US Sending B-52 Bombers to Middle East to Confront Iran Threats

US Sending B-52 Bombers to Middle East to Confront Iran Threats
A U.S. Air Force B-52 (R) flies over Osan Air Base in Pyeongtaek, South Korea, on Jan. 10, 2016. (Reuters/Kim Hong-Ji/File Photo)
Mimi Nguyen Ly

The U.S. military is adding B-52 bombers to the forces being sent to the Middle East to counter Iranian threats to U.S. forces on the ground and at sea, the military said on May 7.

Capt. Bill Urban, a spokesman for U.S. Central Command, said that the bomber task force would consist of B-52 bombers—long-range warplanes that are capable of carrying 70,000 pounds of bombs.

Four B-52s would be deployed, though that number could change, U.S. officials, speaking on the condition of anonymity, told Reuters.

The announcement comes two days after White House national security adviser John Bolton said that the United States was deploying a carrier strike group and a bomber task force to the Middle East.

Bolton said the intention was “to send a clear and unmistakable message to the Iranian regime that any attack on United States interests or on those of our allies will be met with unrelenting force.”

“The United States is not seeking war with the Iranian regime, but we are fully prepared to respond to any attack, whether by proxy, the Islamic Revolutionary Guard Corps, or regular Iranian forces,” he said.

Central Command, which is responsible for U.S. military operations in the Middle East and Afghanistan, requested additional forces following “recent and clear indications” that Iranian and proxy forces were making preparations to possibly attack U.S. forces in the region, Urban said, according to Reuters.

‘Recent and Clear’ Threats From Iran

“U.S. Central Command continues to track a number of credible threat streams emanating from the regime in Iran throughout the CENTCOM area of responsibility,” Urban said in a statement.

He said the credibility of those threats was based on sources and methods through which the information was obtained, something the U.S. military wasn’t able to discuss.

One U.S. official, speaking on the condition of anonymity, told Reuters that there were indications that Iran appeared to be moving short-range ballistic missiles on boats in the Middle East.

The military has said the threat to U.S. forces was on land and at sea, but declined to provide further details.

Strike Group

The military also confirmed that the USS Abraham Lincoln Carrier Strike Group had already been scheduled to be deployed to the Persian Gulf region in the Middle East, but that its movement was “expedited” due to heightened tension with Iran.

According to USA Today, the Abraham Lincoln has a wing of warplanes and 3,000 sailors aboard and is accompanied by the USS Leyte Gulf, a guided-missile cruiser, and four destroyers: the USS Bainbridge, Gonzalez, Mason, and Nitze.

The United States has regularly maintained a bomber presence in the region, and B-1 bombers were there as recently as last month. The B-52 is a long-range, nuclear-capable bomber.

‘Escalatory Action’

U.S. Secretary of State Mike Pompeo told media on May 6 that “it is absolutely the case that we’ve seen escalatory action from the Iranians,” but he also said he couldn’t be more specific.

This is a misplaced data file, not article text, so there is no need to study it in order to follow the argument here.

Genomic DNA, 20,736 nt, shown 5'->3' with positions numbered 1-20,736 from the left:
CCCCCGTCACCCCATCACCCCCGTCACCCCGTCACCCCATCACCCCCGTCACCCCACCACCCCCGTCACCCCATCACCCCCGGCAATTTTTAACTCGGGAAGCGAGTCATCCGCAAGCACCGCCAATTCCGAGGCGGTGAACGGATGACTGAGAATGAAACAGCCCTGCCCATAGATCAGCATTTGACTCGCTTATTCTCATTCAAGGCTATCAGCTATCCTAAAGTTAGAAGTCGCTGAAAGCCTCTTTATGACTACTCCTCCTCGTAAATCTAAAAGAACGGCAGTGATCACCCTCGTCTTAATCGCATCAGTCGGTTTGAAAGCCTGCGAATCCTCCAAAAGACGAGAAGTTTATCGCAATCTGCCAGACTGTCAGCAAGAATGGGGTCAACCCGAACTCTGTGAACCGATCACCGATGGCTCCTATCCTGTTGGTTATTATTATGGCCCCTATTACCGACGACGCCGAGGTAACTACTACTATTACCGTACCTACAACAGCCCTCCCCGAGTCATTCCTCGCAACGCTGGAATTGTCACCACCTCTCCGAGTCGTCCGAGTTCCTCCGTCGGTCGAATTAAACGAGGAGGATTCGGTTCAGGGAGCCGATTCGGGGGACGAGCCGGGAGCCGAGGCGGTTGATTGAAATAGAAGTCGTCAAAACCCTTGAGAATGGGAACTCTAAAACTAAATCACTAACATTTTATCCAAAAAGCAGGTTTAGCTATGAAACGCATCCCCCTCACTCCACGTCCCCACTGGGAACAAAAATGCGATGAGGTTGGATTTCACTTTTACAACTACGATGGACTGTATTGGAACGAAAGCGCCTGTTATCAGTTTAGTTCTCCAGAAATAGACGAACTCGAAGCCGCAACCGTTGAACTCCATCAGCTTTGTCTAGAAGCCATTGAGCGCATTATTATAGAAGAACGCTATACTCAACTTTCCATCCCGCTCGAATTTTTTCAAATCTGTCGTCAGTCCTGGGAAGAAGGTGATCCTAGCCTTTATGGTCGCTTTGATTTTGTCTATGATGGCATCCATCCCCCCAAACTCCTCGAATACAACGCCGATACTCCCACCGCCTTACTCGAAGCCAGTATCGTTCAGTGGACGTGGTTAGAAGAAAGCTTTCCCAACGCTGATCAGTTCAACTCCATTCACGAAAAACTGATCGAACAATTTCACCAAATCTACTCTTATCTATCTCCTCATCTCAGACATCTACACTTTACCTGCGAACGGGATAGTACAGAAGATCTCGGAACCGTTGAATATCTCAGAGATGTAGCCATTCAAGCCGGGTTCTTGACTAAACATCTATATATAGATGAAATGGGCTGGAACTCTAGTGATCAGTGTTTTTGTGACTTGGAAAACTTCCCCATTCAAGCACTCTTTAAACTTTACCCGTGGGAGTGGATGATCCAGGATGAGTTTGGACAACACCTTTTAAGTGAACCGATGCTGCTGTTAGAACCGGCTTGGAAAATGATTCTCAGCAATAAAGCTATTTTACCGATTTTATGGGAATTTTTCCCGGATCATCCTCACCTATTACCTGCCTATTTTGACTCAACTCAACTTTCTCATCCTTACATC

“I don’t want to talk about what underlays it, but make no mistake. We have good reason to want to communicate clearly about how the Iranians should understand how we will respond to actions that they may take,” he said.

On May 7, Pompeo canceled a long-planned visit with Germany and instead made an unannounced trip to Baghdad, and met with Iraqi leaders.

Pompeo said the purpose of the meeting also was to let Iraqi officials know more about “the increased threat stream that we had seen” from Iran, so they could effectively protect U.S. forces.

Pressure Up

President Donald Trump has been increasing pressure on Iran’s leaders, especially since he quit the Iran nuclear deal in May 2018 and gradually reimposed sanctions on the country in an effort to force the Islamic regime to change a plethora of activities the administration finds unacceptable.

The administration demands that Iran halts not only its nuclear technology development, which the Obama administration’s nuclear deal attempted to delay, but also its ballistic missile program, support for terrorists and militias in the region, and other destabilizing activities.

In April, Trump announced he would designate Iran’s Islamic Revolutionary Guard Corps (IRGC) as a foreign terrorist organization—the first time the United States has marked a branch of a foreign country’s military as such.

Trump also announced in April that the government won’t renew waivers from the sanctions for countries importing Iranian oil in an effort to completely shut down Iranian oil exports, which are a lifeline of the regime.


Iran says its missile program is only defensive, but has repeatedly threatened to disrupt oil shipments through the Strait of Hormuz if the United States tries to throttle Iranian oil exports. The strait is a major choke point between the Persian Gulf and the Gulf of Oman through which about a fifth of the world’s oil shipments passes.

In November 2018, an IRGC commander threatened that U.S. bases in Afghanistan, the United Arab Emirates, and Qatar, and U.S. aircraft carriers in the Gulf were within range of Iranian missiles.

In July 2018, Saudi state oil company Aramco stated that two of its tankers had been attacked by Yemen-based Houthi militia, who are backed by Iran and suppressed by the Saudi military.

Pompeo made clear that the United States will hold “Iranian leadership directly accountable” for “attacks on American interests” by Iranian proxies, be it the Houthis, a Shia militia group, or the Lebanese Hezbollah.

Reuters, and Epoch Times staff member Petr Svab, contributed to this report.
Related Topics